ANIMAL rights group PETA is calling for a memorial stone to be erected for two cows that died in a crash along the A35. 

The campaign group has written to Dorset Council leader Spencer Flower asking for permission to create a memorial to the dead cows in Upton.

On Monday, July 17, a livestock lorry carrying 56 cows flipped over on the Bakers Arms roundabout with all but two making it out alive. 

PETA director Elisa Allen said: “For nothing more than some steaks and burgers, this crash left animals suffering on an already terrifying trip, likely to the abattoir.

Dorset Echo: Calls for a cow memorial are being madeCalls for a cow memorial are being made (Image: Pixabay)

“PETA's roadside memorial would prevent further tragedies, including human ones, by reminding people to drive with care and spare a thought for animals by no longer eating them.” 

The proposed memorial features an image of a cow next to the words ‘In memory of the cows who suffered and died in a lorry accident on this spot’.

At the time of the incident, the road was closed and a large recovery mission took place – but it is unclear where the cows were going to.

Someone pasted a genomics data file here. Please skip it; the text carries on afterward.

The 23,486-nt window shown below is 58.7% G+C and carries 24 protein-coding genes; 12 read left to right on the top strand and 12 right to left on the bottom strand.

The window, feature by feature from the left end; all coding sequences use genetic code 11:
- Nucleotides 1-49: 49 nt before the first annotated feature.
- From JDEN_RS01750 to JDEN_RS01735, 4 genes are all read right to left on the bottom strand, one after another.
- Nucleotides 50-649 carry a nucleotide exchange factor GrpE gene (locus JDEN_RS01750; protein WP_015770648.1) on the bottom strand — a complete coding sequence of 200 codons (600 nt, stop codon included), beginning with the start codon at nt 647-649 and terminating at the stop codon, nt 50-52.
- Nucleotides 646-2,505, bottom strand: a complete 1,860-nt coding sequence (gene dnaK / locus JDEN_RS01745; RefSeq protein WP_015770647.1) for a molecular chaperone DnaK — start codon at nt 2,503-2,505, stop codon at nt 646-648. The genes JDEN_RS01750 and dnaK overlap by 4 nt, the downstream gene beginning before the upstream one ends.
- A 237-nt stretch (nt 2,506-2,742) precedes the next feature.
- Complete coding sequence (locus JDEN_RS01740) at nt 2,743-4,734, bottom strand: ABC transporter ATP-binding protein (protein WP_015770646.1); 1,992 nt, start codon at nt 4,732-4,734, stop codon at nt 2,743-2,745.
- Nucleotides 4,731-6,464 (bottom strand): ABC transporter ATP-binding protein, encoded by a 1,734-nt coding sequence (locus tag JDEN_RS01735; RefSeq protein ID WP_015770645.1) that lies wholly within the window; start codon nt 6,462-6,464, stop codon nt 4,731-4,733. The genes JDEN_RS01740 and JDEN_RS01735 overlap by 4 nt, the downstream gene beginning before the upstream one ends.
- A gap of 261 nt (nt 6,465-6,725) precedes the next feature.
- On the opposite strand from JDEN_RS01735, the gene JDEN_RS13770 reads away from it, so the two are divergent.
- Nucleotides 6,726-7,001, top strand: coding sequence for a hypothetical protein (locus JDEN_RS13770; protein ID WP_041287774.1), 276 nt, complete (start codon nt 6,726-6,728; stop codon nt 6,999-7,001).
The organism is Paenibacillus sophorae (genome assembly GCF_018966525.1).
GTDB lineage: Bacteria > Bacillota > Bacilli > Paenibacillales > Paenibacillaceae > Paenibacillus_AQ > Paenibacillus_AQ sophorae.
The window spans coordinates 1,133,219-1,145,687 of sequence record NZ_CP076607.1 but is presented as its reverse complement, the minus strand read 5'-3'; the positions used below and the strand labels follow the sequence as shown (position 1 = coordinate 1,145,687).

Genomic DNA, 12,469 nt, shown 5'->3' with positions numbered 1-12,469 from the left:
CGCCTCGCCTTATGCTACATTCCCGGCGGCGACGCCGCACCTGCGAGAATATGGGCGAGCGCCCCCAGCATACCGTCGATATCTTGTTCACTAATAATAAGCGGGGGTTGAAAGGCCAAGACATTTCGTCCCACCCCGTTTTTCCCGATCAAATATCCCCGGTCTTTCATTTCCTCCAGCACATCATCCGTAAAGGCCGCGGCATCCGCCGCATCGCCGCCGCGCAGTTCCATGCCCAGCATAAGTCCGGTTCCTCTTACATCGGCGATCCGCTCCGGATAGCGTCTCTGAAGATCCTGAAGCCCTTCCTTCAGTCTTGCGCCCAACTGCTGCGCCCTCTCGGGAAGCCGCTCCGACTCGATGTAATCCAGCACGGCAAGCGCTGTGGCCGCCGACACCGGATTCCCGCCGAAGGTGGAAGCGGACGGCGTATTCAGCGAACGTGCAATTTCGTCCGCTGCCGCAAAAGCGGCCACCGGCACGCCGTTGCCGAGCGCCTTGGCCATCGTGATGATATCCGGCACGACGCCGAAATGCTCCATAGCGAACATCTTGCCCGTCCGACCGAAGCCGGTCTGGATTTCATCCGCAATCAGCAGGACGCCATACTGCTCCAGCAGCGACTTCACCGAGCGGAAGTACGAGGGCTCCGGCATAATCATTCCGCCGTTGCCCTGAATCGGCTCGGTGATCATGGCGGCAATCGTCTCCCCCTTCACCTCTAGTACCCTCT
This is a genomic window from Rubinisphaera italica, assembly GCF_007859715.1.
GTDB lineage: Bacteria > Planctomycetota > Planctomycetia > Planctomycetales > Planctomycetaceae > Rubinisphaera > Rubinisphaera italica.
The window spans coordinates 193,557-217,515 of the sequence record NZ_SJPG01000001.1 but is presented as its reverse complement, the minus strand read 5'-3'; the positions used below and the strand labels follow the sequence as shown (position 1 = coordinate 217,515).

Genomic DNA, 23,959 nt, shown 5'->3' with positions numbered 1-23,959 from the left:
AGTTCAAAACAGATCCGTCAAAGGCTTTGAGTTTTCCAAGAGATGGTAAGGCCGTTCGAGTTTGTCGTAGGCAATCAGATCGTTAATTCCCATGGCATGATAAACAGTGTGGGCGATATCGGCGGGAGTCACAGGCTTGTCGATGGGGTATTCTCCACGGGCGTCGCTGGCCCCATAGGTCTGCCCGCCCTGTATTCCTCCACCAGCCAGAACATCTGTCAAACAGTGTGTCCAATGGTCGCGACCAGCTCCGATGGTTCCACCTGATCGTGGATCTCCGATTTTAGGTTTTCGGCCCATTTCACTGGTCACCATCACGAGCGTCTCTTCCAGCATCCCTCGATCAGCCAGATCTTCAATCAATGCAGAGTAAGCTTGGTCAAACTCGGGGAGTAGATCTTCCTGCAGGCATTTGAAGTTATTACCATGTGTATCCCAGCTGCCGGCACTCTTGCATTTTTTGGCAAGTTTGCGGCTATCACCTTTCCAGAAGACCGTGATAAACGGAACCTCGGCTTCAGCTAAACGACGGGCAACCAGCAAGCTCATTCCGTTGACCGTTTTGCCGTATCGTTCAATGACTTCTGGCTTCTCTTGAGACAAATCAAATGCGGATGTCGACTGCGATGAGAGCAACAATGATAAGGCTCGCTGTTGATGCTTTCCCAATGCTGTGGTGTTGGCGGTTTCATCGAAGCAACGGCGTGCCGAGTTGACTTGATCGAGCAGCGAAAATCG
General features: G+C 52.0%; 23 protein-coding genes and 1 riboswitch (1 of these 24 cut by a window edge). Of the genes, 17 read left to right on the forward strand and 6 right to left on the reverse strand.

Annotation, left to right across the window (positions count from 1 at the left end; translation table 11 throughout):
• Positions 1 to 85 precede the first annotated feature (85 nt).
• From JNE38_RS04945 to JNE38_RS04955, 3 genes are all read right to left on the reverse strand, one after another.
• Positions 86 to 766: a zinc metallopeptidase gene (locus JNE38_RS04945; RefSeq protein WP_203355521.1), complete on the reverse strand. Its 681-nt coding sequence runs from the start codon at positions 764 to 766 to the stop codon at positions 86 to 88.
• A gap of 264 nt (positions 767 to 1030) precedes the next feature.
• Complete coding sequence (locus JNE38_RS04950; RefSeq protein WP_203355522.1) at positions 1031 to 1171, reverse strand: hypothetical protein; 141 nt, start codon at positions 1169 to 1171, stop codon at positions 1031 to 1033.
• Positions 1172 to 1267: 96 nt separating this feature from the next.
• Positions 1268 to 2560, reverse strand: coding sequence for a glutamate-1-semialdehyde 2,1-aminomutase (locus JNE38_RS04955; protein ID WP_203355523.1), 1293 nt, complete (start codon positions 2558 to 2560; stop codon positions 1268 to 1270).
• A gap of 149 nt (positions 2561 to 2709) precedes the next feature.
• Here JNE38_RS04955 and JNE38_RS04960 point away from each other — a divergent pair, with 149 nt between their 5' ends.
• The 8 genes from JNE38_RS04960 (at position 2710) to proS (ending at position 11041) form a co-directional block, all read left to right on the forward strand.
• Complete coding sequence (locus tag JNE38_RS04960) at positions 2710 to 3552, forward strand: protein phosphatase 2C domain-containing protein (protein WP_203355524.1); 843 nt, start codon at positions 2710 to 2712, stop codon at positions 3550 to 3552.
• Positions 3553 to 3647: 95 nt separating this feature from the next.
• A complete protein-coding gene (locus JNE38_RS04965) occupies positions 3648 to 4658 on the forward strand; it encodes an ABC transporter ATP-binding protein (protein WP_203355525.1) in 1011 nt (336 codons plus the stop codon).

Martyn Bates and Julie Turnbull, who were visiting from Australia, heard the crash from the caravan they were staying in. 

Dorset Echo: 'In memory of the two cows''In memory of the two cows' (Image: PETA)

Julie said she could hear the “banging and banging of the cattle” as they kicked on the overturned trailer. 

“The sound was so strange and was muffled, just awful. It kept going on,” she added. 

Dorset Council has declined to comment. 

The animal rights campaign group, whose motto reads in part that “animals are not ours to eat”, argues that vegan eating “spares sensitive animals a terrifying death in an abattoir” 

In 2018, PETA called for the village of Wool to have its name changed to ‘Vegan Wool’. 

Wool Parish Council received a letter from PETA asking them to consider renaming the village to “put Wool in the spotlight and promote kindness to sheep.” 

The plea was rejected, with the council saying: “If they look into the history of Wool, they will see that the village has nothing to do with the wool industry.”